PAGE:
Richard Polasek and the Hub City Dutchmen- Polka Time in Texas

This was $1.60 with discount.  Being from Texas, I decided it would be worth checking out.  German and Czech settlers both of free will and of forced resettlement brought polka to Texas which is a great influence to Tejano music among others.

I could not find much info on either Richard Polasek or the Hub City Dutchmen (which are in none of the pictures) other than that the band was paid $10 per member per gig, Polasek’s mother died in 1976, and the last living member of Joe Patek’s Orchestra, Dan Malik, spent time in the band.  Malik would pass away in 2015. I was half tempted to call the number on the back of the album but I am not even sure if the area code(512) is still applicable (it’s not.  Yoakum is 361 country)

So really all I know is that this was from a polka band formed in 1965 from Yoakum, Texas, a town of nearly 6,000 on the border of Lavaca and Dewitt counties.It is the type of hill country in Texas that boasts a high number of German and Czech descendants.  Oddly enough at the time of this record, Lavaca County was known as the Polka Capital of Texas.  Today, that distinction goes to Fredericksburg by way of State Senate Concurrent Resolution No 99, 73rd Legislature, Regular Session (1993).

Not that I was really looking too deep into this anyway.  This record, released sometime on Dutch Records, features 12 polka tunes. Not much to say other than that.  The albums really delivers on what it promises; polka music.

For a sample, I decided to go with something a bit more contemporary, the band’s cover of good ol’ Hank Williams’ “Your Cheating Heart”. I also went with something a bit more traditional, “Helena Polka”.

Not that I am a huge polka fan or able to really discern good polka from bad, but this is what I expected the album to sound like and it is pretty decent.  Satisfactory.

Al Dean- Mr Cotton Eyed Joe Plays For Urban Cowboys

If you would think about what are my most popular posts, they are not the big names or the popular records.  In contrast, they are the local and regional artists. The smaller a footprint one has on the web, the more hits my blog gets.  So among the top 5 posts was an album I had posted from this artist, Mr Cotton Eyed Joe himself, Al Dean. This was $4, by the way.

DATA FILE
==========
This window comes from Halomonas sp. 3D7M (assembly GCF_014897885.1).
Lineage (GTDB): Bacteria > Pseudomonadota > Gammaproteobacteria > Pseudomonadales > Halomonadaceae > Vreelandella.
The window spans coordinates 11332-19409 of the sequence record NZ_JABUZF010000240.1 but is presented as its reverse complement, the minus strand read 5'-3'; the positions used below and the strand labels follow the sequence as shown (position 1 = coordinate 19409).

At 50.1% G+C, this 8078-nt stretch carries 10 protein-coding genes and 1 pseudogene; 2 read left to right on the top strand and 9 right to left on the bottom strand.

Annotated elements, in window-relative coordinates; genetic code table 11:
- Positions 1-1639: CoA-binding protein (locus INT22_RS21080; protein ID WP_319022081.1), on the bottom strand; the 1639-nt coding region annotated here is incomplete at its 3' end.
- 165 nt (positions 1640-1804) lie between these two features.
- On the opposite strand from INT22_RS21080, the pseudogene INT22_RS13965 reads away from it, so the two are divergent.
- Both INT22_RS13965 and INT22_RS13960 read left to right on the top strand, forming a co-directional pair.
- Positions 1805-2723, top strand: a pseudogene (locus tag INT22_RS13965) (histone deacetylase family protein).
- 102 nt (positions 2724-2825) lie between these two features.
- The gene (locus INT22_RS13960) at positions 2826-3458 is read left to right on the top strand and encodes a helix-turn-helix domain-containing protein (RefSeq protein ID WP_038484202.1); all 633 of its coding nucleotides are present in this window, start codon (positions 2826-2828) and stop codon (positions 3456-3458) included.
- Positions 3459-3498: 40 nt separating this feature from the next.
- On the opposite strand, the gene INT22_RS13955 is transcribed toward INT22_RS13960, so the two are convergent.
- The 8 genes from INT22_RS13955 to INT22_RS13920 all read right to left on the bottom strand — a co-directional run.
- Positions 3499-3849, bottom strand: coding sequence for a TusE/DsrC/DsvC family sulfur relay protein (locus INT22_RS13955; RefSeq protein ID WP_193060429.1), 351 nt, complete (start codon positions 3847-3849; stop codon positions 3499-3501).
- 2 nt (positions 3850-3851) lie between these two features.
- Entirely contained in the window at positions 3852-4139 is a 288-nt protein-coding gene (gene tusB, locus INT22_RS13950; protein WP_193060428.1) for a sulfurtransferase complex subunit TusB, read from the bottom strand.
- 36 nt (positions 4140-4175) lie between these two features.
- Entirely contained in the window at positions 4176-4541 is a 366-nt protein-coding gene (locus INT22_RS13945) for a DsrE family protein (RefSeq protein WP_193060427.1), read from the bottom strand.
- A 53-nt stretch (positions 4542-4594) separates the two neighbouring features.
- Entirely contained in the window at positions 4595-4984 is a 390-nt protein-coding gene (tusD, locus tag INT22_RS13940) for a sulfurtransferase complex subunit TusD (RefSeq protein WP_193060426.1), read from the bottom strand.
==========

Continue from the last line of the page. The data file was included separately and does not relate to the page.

My earlier post on Dean.

I was saddened to hear that Dean had passed away from cancer in October of 2016 at the age of 85.  It was happy to hear though, that he was posthumously(just last month) inducted into the South Texas Music Hall of Fame.  There is an excellent story about Dean and this event from this blog below.

Blog post about Mr Cotton Eyed Joe

Yet another blog post.

As Dean’s bands have been family affairs, at times including his brothers, this album features his sons, and his wife Maxine.  This record , released by Kik-R Records from Houston, was obviously a marketing attempt to capitalize on the popularity of the movie, Urban Cowboy.  It is also my belief (which the blog above somewhat confirms), that Dean is responsible for the version of the song that most of us who grew up in this state remember. This is no small accomplishment and I can state without any sign of hyperbole, that this puts him in a signifcant place among Texas musicians.     They don’t play it anymore, but it was common place at sporting events, along with the crowd hollering “Bull Shit”.

Pretty good record.  All instrumentals though. If I knew this, I would have posted a few of the singing songs he did on the first record I posted, (Hell, if I knew he past, I would have posted “Roughneck Paycheck”, which was one of my favorites.  Anyway, this is a collection of popular country instrumentals.  I will have to note, however, that the hole on my copy is off center and as a result, the record’s sound is a tad off.  Other than that, great little album.

 

For a sample, I went with “Release Me”. I did not go with the namesake song (which is among one of my favorites) as I posted it from the last album.

Good little album. Satisfactory.  My respects to Mr Dean and his family.

 

Willie Nelson- Country Willie

dscn6182And so begins another month of Donkey Show.  It seems like this year just started yesterday and now it is almost over.  Not doing the Christmas record thing this year.  If you are looking for some Christmas music, feel free to take advantage of this blogs Category selection of Christmas Music from the Menu.  Anyway, this record, with some water damage to the cover, was $1.  rs-115741-b2b86ab843ec2616844ca15dc6d42ac1239e0e9e

This record was a compilation album of Willie Nelson’s early efforts, released in 1975 at the start of Nelson’s defining Outlaw Country period.  It contains a few songs penned by Nelson such as the title track and “Night Life”, as well as some traditional country standards.

Pretty good album.  It comes from the period of country music that I like the best.  Sometimes it is hard to remember what Nelson was like pre-seventies.dscn6183

For a sample, I am using a song which is one of my favorite standards, “Columbus Stockade”.  I first became aware of this song from Judy Henske’s album.  Anyway, this version is a wonderful jazz/bop version which is a bit strange for Nelson during this period of his music.  Anyway, it is pretty good.  I also threw in “Country Willie” for those looking for something more traditionally country.8750891-0

Satisfactory record.